Unveiling the Secrets of Successful Projects and Viral Products

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Hatched by Glasp

Sep 12, 2023

4 min read

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Unveiling the Secrets of Successful Projects and Viral Products

Introduction

In the world of business and innovation, there are two recurring challenges that companies face: the big project syndrome and achieving virality for their products. These challenges may seem unrelated, but upon closer inspection, we can find common threads and valuable insights that can help organizations navigate these obstacles more effectively.

The Big Project Syndrome

The big project syndrome refers to the phenomenon where companies become enamored with a grand idea and turn it into a massive undertaking. The leadership team becomes convinced that the success of the entire company hinges on this project's outcome. However, when the product finally launches, the results are often disappointing. Customers are uninterested, and key metrics remain unaffected.

Despite these setbacks, the leadership team rallies the troops for a massive rescue operation, firmly believing that they are just one feature or campaign away from a breakthrough. Unfortunately, the majority of these projects end up being a colossal waste of time and resources.

One of the contributing factors to the big project syndrome is an excessive focus on output rather than outcomes. In organizations where goals and incentives revolve around execution and production, the act of doing becomes more important than actually achieving meaningful results. This culture can foster a particular type of manager who uses big projects as a means to advance their own career, even if they don't add real value to the organization.

To avoid falling into the big project syndrome trap, companies should shift their focus from launching one big, unproven idea to setting goals for desired outcomes. Instead of fixating on a singular project, organizations should identify the benefits they want to deliver to customers and the business. This shift in mindset can prevent tremendous waste and encourage a more outcome-oriented approach.

The Role of Leadership

Traditional, hierarchical organizations assume that leaders possess the ability to forecast the future and select the right ideas. However, in modern organizations, knowledge and expertise often reside at the edges of the company. Smart and creative individuals grow tired of constantly chasing someone else's big ideas and may become distrustful of leadership, leading to a loss of passion or even attrition.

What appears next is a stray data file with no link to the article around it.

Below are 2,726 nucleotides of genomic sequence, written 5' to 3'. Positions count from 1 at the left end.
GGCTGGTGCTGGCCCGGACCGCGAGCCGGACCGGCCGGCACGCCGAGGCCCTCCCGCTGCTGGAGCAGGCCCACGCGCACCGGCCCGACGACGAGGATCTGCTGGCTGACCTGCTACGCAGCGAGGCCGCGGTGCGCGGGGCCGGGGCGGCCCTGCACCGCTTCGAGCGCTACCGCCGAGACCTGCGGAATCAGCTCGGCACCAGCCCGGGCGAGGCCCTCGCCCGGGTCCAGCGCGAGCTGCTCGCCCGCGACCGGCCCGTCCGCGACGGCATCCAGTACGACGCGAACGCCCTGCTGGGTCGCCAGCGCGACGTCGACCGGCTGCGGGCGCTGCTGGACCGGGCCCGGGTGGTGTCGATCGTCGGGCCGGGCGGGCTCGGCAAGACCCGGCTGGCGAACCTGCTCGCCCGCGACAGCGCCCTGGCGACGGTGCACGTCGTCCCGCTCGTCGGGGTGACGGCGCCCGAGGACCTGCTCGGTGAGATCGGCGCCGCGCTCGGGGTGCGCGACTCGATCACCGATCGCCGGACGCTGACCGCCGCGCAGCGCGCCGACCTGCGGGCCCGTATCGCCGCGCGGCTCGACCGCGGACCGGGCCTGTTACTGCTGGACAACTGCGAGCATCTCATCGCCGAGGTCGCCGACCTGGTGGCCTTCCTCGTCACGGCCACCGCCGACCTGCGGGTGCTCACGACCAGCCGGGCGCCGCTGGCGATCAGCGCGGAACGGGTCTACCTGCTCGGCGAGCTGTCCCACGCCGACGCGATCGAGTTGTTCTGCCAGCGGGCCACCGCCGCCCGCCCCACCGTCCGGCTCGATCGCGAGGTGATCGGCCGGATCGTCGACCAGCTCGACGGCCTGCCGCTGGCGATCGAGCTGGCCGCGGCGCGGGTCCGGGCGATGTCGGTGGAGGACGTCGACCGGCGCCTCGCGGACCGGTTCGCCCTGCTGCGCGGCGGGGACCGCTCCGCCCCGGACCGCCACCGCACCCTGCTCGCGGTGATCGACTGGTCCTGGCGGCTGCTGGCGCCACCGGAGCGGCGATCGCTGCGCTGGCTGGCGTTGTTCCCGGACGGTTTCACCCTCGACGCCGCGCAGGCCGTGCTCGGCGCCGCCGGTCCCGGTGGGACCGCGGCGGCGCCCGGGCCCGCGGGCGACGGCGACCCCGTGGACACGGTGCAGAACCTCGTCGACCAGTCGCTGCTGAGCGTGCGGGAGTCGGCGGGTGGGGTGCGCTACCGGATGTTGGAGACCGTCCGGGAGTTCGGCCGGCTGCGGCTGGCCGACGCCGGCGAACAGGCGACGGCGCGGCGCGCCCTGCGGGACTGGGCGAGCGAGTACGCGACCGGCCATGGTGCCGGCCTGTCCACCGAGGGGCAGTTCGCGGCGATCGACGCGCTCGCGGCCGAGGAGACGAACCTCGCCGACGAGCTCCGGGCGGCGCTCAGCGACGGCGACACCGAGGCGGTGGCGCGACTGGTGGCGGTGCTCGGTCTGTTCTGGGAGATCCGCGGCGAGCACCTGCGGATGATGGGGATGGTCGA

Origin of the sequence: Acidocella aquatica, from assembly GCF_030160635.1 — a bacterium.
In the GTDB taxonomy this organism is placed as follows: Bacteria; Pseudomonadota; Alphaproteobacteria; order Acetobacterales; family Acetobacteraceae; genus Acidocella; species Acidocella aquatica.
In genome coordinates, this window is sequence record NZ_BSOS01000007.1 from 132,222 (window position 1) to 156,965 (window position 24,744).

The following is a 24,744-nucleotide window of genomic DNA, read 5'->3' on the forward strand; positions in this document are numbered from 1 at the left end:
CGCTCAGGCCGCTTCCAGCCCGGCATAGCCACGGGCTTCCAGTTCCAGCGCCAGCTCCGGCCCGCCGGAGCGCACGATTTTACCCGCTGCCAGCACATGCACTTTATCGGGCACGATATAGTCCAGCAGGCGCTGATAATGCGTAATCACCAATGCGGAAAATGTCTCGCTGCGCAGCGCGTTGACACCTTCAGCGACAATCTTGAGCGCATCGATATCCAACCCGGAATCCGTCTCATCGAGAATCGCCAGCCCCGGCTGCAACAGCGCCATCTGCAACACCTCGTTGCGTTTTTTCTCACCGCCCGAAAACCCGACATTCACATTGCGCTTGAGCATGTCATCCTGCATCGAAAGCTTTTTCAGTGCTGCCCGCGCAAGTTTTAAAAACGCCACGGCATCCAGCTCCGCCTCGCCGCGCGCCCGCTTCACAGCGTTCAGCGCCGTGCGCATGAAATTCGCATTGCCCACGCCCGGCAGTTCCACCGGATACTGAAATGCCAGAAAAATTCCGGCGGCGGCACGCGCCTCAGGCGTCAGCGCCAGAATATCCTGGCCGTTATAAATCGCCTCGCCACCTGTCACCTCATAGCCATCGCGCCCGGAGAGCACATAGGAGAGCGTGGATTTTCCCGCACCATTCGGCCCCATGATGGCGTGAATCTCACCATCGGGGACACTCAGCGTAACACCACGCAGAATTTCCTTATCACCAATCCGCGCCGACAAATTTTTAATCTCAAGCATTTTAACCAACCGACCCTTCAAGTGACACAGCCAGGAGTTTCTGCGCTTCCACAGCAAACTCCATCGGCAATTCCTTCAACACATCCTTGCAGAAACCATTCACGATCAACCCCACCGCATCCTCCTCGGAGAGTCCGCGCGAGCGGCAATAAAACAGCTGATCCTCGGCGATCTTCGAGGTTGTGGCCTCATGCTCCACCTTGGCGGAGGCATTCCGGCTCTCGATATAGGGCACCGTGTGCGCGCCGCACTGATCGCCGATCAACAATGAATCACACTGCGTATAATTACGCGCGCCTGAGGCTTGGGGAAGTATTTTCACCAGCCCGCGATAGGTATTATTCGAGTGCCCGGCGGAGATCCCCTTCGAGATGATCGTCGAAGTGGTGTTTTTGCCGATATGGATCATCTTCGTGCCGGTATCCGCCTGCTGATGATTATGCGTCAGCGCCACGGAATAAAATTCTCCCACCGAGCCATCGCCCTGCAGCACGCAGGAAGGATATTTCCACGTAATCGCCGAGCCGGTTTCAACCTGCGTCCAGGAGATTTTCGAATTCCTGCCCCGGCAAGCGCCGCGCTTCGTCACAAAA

In this new landscape, the role of a leader is to define the goals and provide as much context as possible to help their team succeed. Rather than dictating solutions, leaders should foster collaboration and empower their reports to discover the right solutions themselves. This approach creates a more inclusive and innovative environment, where ideas can emerge from all levels of the organization.

Choosing the Right Virality Strategy

The quest for virality is a common goal for many companies, as it can significantly boost user adoption and growth. However, achieving virality is not a one-size-fits-all endeavor. There are different types of virality, each with its own unique characteristics and strategies.

  • 1. Word-of-mouth virality: This type of virality occurs when a product is so exceptional that people can't help but share it with their friends. To facilitate this, companies should ensure that their product is easy to find and has a memorable and easily pronounceable name. Additionally, having a concise and compelling way to describe the product is crucial, as users will struggle to share it if they can't articulate its value.
  • 2. Demonstration virality: Some products naturally lend themselves to being shown off by users. By using these products, people are essentially demonstrating their value to others. Platforms like Instagram, Musical.ly, Pinterest, and Uber have successfully leveraged this type of virality. Companies aiming for demonstration virality should focus on creating content or experiences that are easy to showcase.
  • 3. Infectious virality: This strategy involves designing a product in a way that incentivizes users to bring others into the experience, making it better for both parties. Platforms like Snapchat, Twitter, Nextdoor, LinkedIn, and Facebook have harnessed infectious virality effectively. However, it's important to note that this approach is not suitable for all products. Only those that benefit from social interactions and user collaboration should pursue infectious virality.

Conclusion

To navigate the pitfalls of big projects and achieve viral success, organizations must prioritize outcomes over output and foster a culture of collaboration and innovation. Leaders should focus on defining goals and providing context, allowing their teams to discover the best solutions. Additionally, tailoring the virality strategy to the unique characteristics of the product can significantly enhance user adoption and growth.

Actionable Advice:

  • 1. Shift your focus from launching big, unproven ideas to setting goals for desired outcomes. This will help prevent wasteful projects and ensure a more outcome-oriented approach.
  • 2. Foster a collaborative and inclusive environment where knowledge and expertise can emerge from all levels of the organization. Empower your team to discover the right solutions instead of dictating them.
  • 3. Choose the right virality strategy for your product. Consider whether word-of-mouth, demonstration, or infectious virality aligns better with your product's nature and target audience.

By implementing these actionable advice and embracing a more strategic and collaborative approach, companies can increase their chances of success in both projects and achieving viral growth.

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